To KINGdom shop is to move beyond Pilate, to look hard in the mirror and recognize hard truths about the person we see. Barbara Brown Taylor tells of being at a retreat where the leader asked everyone to think about someone who represents Christ in their lives. When it comes time to share their answers one woman stands up and says, “I had to think hard about that one. I kept thinking. ‘Who is it who told me the truth about myself so clearly that I wanted to kill him for it?’” No wonder Pilate had little time for truth.
To KINGdom shop, then, is to take a hard look in the mirror and start looking hard at people for whom we too often avert our eyes. When we do, we may start “shopping” for those people we have not seen since the start of the pandemic. For out of sight, out of mind. Not for KINGdom shoppers.
When we do, we may start “shopping” for those people who only stir up our hatred like the young man who pulled the trigger too many times in Charlottesville last week. For hopefully, out of sight, out of mind. Not for KINGdom shoppers.
When we do, we may start “shopping” for those people who simply cannot stop making the wrong choices, wasting their very last dollars, bottomless wells of human need who always need something else from us. For God’s sake, out of sight, out of mind. Not for KINGdom shoppers.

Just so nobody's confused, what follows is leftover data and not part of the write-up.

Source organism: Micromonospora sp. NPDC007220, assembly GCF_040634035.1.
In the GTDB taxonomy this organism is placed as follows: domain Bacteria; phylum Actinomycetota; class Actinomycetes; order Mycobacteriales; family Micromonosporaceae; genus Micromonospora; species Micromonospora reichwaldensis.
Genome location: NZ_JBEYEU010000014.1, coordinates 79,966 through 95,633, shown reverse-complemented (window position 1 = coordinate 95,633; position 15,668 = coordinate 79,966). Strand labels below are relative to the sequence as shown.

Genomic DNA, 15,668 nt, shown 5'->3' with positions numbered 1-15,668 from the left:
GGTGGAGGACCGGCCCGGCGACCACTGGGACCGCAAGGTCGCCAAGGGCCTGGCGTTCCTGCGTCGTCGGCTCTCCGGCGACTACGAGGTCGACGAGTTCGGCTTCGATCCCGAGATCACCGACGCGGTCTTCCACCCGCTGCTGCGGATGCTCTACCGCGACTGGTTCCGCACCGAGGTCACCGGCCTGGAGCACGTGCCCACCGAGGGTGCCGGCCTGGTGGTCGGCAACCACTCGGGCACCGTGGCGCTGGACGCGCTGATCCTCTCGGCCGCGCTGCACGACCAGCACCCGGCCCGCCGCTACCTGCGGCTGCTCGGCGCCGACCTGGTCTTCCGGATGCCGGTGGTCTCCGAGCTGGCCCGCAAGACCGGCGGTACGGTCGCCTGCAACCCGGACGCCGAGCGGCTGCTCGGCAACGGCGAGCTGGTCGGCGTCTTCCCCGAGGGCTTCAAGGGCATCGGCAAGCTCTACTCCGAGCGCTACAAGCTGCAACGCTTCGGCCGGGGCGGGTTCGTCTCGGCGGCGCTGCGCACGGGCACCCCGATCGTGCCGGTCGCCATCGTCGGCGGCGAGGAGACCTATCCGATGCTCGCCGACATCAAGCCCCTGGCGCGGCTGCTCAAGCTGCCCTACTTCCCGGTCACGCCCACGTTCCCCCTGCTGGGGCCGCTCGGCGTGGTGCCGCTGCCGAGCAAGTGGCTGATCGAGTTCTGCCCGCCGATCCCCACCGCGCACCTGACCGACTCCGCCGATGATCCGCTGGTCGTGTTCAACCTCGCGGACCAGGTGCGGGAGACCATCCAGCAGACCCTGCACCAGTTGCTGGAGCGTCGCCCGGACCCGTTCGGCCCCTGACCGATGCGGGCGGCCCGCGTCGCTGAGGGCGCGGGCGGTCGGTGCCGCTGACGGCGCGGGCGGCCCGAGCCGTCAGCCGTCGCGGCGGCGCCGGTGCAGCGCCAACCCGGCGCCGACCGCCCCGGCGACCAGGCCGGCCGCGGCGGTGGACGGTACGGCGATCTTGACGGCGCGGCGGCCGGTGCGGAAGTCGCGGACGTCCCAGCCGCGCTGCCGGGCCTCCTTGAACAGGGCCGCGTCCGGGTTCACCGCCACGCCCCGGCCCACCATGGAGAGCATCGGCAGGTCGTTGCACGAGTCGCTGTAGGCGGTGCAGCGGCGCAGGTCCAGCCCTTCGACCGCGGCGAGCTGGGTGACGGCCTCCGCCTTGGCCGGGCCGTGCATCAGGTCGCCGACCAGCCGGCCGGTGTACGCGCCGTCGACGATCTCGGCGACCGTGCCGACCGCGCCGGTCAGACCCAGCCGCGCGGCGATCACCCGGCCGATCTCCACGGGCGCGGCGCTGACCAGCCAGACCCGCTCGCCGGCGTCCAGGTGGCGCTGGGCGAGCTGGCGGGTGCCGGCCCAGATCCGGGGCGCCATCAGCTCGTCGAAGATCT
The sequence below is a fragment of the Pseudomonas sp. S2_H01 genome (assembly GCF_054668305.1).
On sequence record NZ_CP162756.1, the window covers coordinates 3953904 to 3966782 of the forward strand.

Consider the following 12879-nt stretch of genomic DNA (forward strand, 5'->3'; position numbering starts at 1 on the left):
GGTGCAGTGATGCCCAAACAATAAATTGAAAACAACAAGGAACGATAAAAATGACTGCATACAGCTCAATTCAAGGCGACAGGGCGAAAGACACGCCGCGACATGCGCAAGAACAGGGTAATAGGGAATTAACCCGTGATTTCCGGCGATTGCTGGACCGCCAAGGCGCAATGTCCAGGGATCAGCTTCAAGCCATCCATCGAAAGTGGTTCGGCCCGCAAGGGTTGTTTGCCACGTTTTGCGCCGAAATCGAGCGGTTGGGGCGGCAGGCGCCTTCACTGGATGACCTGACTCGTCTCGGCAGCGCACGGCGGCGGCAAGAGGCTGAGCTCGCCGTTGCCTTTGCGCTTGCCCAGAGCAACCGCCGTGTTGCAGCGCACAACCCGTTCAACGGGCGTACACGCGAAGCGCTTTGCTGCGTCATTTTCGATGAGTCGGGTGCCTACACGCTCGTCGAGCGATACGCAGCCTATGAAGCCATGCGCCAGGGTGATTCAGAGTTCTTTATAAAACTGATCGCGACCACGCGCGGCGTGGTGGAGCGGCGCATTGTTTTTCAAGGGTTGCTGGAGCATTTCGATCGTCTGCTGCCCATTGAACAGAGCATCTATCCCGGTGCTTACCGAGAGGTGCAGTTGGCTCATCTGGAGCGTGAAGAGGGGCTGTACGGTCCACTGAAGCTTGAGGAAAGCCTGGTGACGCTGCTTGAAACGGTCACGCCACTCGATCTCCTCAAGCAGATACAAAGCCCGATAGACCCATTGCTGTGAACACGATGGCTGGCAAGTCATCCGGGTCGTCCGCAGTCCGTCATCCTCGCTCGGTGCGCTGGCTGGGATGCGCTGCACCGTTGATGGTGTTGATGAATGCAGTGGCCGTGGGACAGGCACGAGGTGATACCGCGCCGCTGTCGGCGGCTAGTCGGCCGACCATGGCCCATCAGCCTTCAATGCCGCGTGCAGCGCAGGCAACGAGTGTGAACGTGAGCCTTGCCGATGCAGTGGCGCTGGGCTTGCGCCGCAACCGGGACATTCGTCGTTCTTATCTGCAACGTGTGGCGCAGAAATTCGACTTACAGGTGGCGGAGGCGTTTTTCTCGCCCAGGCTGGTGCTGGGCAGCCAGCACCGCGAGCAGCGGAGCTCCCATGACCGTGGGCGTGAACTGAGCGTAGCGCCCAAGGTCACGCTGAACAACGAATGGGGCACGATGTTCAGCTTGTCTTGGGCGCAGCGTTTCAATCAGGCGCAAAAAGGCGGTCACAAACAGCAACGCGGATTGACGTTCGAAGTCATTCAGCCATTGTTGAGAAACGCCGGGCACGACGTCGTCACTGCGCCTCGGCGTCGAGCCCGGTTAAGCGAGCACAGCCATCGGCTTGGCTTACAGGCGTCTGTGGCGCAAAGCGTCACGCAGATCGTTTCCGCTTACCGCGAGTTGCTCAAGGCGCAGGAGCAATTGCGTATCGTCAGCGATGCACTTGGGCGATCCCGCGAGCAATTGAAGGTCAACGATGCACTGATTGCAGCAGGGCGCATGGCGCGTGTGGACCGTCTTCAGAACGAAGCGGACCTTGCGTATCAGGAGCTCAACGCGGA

When we do, we may start “shopping” for those people who have given up on God and God’s people, and often, have done so for some really good reasons, people who are desperate for the love and embrace of a community and are convinced that love and accepting community could never be found in any church. Out of sight? Out of mind? Not for KINGdom shoppers.
When I think of the music of the week ahead, I think of Thanksgiving hymns I have sung since my childhood, “Come, Ye Thankful People Come,” “We Gather Together to Ask the Lord’s Blessing,” “Now Thank We All Our God” just to name a few. The song, though, that I suggest that you and I sing for our KINGdom shopping is “Joy to the World.” It was written in 1719 by Sir Isaac Watts and put to music by George Frideric Handel. It sings, “Joy to the World, the Lord is come; Let Earth receive her king.”
With that song on our lips and in our hearts, you and I can not only celebrate a joyful Thanksgiving, we can KINGdom shop, non-stop, until “heaven and nature sing, and heaven, and heaven, and nature sing.”
So, are you ready to start shopping, KINGdom shopping? I could sure use the company. And, I don’t think we should keep the King waiting.